Start with a palindromic sequence of integers $(a_0, a_1, \ldots, a_{n+1})$, i.e. $a_j=a_{n+1-j}$, and put $a_j:=0$ for $j<0$ and $j>n+1$. You may readily guess that the choice of the binomial coefficients $a_j=\binom{n+1}j$ has been at the origin for this question.

So we consider the $n \times n$-matrix $B$ whose $\left(i, j\right)$-th entry is $a_{2j-i}$ for all $i, j \in \left\{ 1, 2, \ldots, n \right\}$.

E.g. for $n=4$ and the sequence $(1,2,3,3,2,1)$, this would be $$ B = \left(\begin{array}{rrrrr} 2& 3& 1 & 0 \\ 1 & 3& 2& 0 \\ 0 & 2& 3 & 1 \\ 0 & 1 & 3& 2 \end{array}\right).$$

Now what about the * eigenvalues of such a matrix*? In the case of binomial coefficients, they turned out to be integers in the cited question, and more precisely $2^1, 2^2, \ldots, 2^n$. In the general case, one might expect the characteristic polynomial of $B$ to be irreducible, apart from the trivial right eigenvector $(1,\dots,1)$ with eigenvalue $s:=\sum_{j=0}^{n/2} a_j$ for even $n$. But I have found that

*of degrees $\lfloor\frac {n+1}2\rfloor$ and $\lfloor\frac {n-1}2\rfloor$. And of course I wonder why.*

**it always splits into two (generally irreducible) factors**Moreover, it appears that the absolute terms of those two factoring polynomials have an integer ratio $R$, which is in fact just a linear combination of the $a_j$'s: $$R=\sum_{j\in\mathbb Z} (-1)^{j+1}a_{\lfloor\frac {n}2\rfloor+2j}.$$ This is about the easiest way to write this finite sum without having to distinguish between even and odd $n$. In fact, for odd $n=2k+1$, half of the terms cancel out by palindromicity, making this $$R=-a_k +2 a_{k-2}-2 a_{k-4}+2 a_{k-6}-+\cdots,$$ while for even $n=2k$, all the different $a_j$ (thus, say, $a_0,...,a_k$) occur with signs $-++--++-\cdots$, viz. $$R=-a_k + a_{k-1}+ a_{k-2}- a_{k-3}-++-\cdots.$$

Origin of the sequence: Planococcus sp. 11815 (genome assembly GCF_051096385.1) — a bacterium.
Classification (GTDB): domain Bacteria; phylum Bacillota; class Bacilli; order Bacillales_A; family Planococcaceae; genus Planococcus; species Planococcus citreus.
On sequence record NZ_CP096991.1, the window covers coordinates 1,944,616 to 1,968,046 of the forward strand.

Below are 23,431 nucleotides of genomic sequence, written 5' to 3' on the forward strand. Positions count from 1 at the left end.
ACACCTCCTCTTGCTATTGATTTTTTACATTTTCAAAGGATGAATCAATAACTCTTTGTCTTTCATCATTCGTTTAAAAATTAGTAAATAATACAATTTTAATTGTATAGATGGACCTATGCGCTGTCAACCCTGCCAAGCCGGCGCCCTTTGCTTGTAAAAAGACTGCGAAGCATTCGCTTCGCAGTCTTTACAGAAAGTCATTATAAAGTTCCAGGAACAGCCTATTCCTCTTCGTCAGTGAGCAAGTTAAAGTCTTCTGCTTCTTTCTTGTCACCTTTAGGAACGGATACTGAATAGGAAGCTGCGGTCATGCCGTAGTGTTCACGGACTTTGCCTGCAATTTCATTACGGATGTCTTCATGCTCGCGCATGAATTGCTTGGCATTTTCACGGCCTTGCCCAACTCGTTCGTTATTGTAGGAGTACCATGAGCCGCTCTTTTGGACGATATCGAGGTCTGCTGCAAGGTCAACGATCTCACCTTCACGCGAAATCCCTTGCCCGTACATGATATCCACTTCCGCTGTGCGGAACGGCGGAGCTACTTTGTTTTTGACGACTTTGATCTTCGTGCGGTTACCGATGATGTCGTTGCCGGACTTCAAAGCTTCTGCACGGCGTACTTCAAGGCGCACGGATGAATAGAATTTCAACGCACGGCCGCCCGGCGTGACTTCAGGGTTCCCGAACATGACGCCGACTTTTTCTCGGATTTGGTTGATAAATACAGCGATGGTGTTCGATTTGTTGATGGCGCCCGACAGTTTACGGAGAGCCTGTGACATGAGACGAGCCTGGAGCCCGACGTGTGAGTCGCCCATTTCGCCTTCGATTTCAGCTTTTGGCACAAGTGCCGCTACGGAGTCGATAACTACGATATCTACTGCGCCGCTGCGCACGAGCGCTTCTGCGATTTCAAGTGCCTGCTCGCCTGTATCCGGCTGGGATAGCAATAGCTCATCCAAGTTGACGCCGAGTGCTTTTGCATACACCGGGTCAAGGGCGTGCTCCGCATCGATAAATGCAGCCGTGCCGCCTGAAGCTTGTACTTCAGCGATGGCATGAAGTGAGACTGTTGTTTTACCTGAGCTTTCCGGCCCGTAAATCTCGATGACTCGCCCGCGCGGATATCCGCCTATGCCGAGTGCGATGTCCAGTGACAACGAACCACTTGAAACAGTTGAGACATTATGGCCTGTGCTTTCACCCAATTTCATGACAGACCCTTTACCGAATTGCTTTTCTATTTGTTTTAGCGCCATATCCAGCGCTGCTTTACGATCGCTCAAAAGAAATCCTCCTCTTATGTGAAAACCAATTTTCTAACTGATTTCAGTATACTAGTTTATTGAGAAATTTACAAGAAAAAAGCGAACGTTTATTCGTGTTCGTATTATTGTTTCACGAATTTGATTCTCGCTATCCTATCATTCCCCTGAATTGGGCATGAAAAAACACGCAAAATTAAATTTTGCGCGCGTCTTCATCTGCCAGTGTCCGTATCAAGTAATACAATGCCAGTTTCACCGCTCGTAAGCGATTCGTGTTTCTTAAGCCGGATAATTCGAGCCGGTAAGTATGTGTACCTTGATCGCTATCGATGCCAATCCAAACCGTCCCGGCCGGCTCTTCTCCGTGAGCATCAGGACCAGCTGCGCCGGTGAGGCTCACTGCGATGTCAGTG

Some examples for small $n$, writing the initial sequence as $(a,b,c,b,a)$ etc.: for $n=3$, we have $$P(x)=\Bigl[x-\color{blue}{b}\Bigr]\Bigl[x^2-(b+c)x+\color{blue}{b}\underbrace{(2a-c)}_R\Bigr] $$

For $n=4$, $$P(x)=\overbrace{\Bigl[x-(a+b+c)\Bigr]}^{\text{trivial}}\Bigl[x+\color{blue}{(a-b)}\Bigr]\Bigl[x^2-cx+\color{blue}{(a-b)}\underbrace{(a+b-c)}_R\Bigr] $$

For $n=5$, $$P(x)=\Bigl[x^2+(-a+b+c)x+\color{blue}{(-ab+bc-ad)}\Bigr]\cdot\\ \Bigl[x^3-(a+b+c+d)x^2+(ab-bc+bd+cd)x+\color{blue}{(-ab+bc-ad)}\underbrace{(2b-d)}_R\Bigr] $$

For $n=6$, $$P(x)=\overbrace{\Bigl[x-(a+b+c+d)\Bigr]}^{\text{trivial}}\cdot\Bigl[x^2 + (a - c)x + \color{blue}{(a^2-b^2 + bc-ad)}\Bigr]\cdot\\ \Bigl[x^3-(b+d)x^2+(b^2-c^2+cd-ab)x+\color{blue}{(a^2-b^2 + bc-ad)} \underbrace{(-a+b+c-d)}_R\Bigr] $$

As a by-product it follows that if the determinant of $B$ is divided by $R$ (or, for even $n$, by $Rs$), we remain with a square.

Sadly, there do not seem to exist matrices $M_1$ and $M_2$ of respective sizes $\lfloor\frac {n+1}2\rfloor\times \lfloor\frac {n+1}2\rfloor$ and $\lfloor\frac {n-1}2\rfloor\times \lfloor\frac {n-1}2\rfloor$ with entries depending in an "easy" (i.e. linear) way of the $a_j$ such that for a suitable matrix $V$ $$B=V^{-1}\pmatrix{M_1& 0\\ 0 & M_2}V\quad \text{ resp. (for even $n$)}\quad B=V^{-1}\pmatrix{s&0&0\\ 0 &M_1&0\\0& 0 & M_2}V. $$

So how to prove this reducibility of the characteristic polynomial and the conjectured ratio of the absolute terms?